Ironically, I find Anne and the members of her sex to be stronger & more righteous personalities than her feckless husband even in tragedy and death, let alone in life. For me, telling chapters of her story unfold immediately before and after Anne’s execution: her triumph over her corrupt judges and rapacious enemies in court (no genuflection but magnanimity & stoicism in the face of her false accusers; a real victory of dignity and superior spirit). And, after the swordsman had his way, Anne’s ‘sisters’ – her Ladies – took her body beyond the touch and gaze of the men responsible for her unjust fall. Let the men who ruled that world have their ‘show business’ of unmerited power, shallow display and cruel, convenient lawmaking; Anne’s women helped her find peace, a far greater thing than male posturing and pretence. A Pyrrhic victory, perhaps, but one which is nevertheless beyond the vanities of this world.

September 21, 2013
12:36 am
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Anyanka
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Mimico said

sorry Ankanya , i didn’t mean it like that.

i often have trouble expressing my thoughts clearly. A problem i should really fix…
yes i know that Anne had lots of restrictions on and i also know she wasn’t free to do what she wanted.
I was trying to say that adultery means you are intimate with someone outside of marriage and since Anne was married this does not apply to her, only Henr who was married.

No problems..I’ve had a nasty cold this week and the meds have affected my ability to be nice at times..so I should apologise to you as well..

It's always bunnies.

October 3, 2014
4:48 am
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Mayra
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Why I love Anne Boleyn? so many thoughts come to my mind! Well firstly I became interested in her when I found out that she was the mother of Elizabeth I when I read that she was murdered like that, and all her history, I felt amazed, she was SUCH a woman, capable of great things, and she never steped back on what she wanted or how she wanted it. But I think I love her because I think I can understand her, I don´t know how to describe it , when i think in all that she felt when she was out of favor, her dissapointment, her fear of loosing her child, her family, the suddenly realization that she trusted in this man, Henry, and he let her down, so down to the point of killing her! She must have been totally heart-broken after seven years of flirting and courting and thinking he loved her, marriage, and a girl, and then that, she must have been so devastated.

I also understand what she felt because something like that happened to me with someone years ago, I was not in love with him, and then he was so good with me that ultimately I Felt in love with him so much, and one day he dissapeared, he never spoke to me again, I never knew what happened and he never wanted to give me an explanation, it took a lot of time and tears to get over it and be able to trust again in someone. I know it´s not Anne´s story, but because of that I feel more simpathy towards her.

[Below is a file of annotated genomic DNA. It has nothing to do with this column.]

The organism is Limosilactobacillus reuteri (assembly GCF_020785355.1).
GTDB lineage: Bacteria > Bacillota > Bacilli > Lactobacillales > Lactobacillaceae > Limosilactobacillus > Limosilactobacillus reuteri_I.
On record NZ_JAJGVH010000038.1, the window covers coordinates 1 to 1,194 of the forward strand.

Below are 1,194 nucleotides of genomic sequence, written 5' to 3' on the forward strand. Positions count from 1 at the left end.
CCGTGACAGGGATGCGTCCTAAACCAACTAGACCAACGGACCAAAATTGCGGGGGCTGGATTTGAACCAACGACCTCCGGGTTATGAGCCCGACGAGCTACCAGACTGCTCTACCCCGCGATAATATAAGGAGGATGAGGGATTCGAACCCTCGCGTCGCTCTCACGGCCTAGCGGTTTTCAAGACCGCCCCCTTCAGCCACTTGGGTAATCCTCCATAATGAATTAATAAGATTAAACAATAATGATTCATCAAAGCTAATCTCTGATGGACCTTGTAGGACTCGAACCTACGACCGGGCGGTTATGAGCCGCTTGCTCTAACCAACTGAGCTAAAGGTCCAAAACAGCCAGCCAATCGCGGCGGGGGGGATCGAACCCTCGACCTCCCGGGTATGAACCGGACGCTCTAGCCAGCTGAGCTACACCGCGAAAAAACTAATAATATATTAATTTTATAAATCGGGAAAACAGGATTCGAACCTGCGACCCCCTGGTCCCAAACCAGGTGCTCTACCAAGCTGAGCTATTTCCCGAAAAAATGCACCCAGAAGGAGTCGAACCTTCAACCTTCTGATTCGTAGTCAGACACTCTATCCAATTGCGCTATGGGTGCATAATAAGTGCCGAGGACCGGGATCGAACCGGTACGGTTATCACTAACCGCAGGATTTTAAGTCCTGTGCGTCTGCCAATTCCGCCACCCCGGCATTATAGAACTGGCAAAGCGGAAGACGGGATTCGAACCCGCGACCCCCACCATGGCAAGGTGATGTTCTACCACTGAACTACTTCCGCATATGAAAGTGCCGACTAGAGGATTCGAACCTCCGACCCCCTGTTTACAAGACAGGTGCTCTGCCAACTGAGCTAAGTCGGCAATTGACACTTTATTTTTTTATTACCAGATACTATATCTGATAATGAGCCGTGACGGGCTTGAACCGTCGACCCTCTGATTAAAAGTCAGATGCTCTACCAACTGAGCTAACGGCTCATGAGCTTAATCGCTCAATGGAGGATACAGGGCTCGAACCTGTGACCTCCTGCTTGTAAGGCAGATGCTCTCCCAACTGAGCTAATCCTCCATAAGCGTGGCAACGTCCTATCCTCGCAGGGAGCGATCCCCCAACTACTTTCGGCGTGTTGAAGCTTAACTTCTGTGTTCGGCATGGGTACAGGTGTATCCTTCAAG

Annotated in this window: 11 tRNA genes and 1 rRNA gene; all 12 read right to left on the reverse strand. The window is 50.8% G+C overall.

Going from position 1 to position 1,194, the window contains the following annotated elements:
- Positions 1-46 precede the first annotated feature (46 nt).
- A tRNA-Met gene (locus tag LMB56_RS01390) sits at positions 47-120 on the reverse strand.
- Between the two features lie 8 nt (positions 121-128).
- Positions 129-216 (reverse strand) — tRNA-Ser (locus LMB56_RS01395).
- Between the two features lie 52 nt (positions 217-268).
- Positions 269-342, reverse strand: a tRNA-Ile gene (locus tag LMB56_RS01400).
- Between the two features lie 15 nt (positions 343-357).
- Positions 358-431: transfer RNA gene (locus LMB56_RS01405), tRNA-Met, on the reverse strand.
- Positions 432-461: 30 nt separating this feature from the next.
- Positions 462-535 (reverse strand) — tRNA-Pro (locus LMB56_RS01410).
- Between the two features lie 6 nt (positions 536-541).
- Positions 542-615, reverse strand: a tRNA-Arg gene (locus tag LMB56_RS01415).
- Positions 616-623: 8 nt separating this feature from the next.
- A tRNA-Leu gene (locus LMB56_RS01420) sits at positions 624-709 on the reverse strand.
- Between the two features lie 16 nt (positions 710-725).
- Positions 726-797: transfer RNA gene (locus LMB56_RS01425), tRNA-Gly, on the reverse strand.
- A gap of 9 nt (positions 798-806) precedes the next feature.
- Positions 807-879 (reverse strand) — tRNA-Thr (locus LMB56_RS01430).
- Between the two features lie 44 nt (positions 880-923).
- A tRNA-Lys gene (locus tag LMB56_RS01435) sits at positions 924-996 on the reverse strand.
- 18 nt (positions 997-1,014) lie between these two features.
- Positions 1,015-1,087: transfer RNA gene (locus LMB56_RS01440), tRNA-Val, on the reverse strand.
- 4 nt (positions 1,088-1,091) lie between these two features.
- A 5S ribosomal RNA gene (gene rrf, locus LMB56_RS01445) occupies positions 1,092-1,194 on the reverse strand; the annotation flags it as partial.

Sometimes I imagine I go to england and i visit hever Castle and all this places, it´s one of my dreams to be able one day to pay the trip, I´m sure I will cry if I ever go to one of this places and think of Anne. Sometimes I imagine I travel in time and I meet her, I wish one day in the other world I would be able to.

Sorry if I wrote something wrong english is not my first language, I tried to do my best if someone wants to correct me, please be free to say it, it will help my english writing a lot!

March 6, 2015
11:04 am
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davetee
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Not so much a love, bit more of a fascination with the whole story. If her life and death hadn’t been dramatised so well over the years in films and tv, would we even have given her a thought? With the possible exception of Elizabeth I, no other monarchs have received that amount of publicity.

March 6, 2015
3:31 pm
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Boleyn
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I recommend that you read Claire Ridgway’s books on Anne Boleyn. She is an excellent author, and has done so much work in recreating the woman, behind the myth and glamourisation that so many people seem to believe. Another book which is equally as good, is Clare Cherry’s book about George Boleyn.

Semper Fidelis, quod sum quod

March 6, 2015
5:09 pm
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davetee
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Boleyn said

I recommend that you read Claire Ridgway’s books on Anne Boleyn. She is an excellent author, and has done so much work in recreating the woman, behind the myth and glamourisation that so many people seem to believe.

Have to say…there aresome pretty damning reviews on Amazon

March 6, 2015
6:51 pm
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Boleyn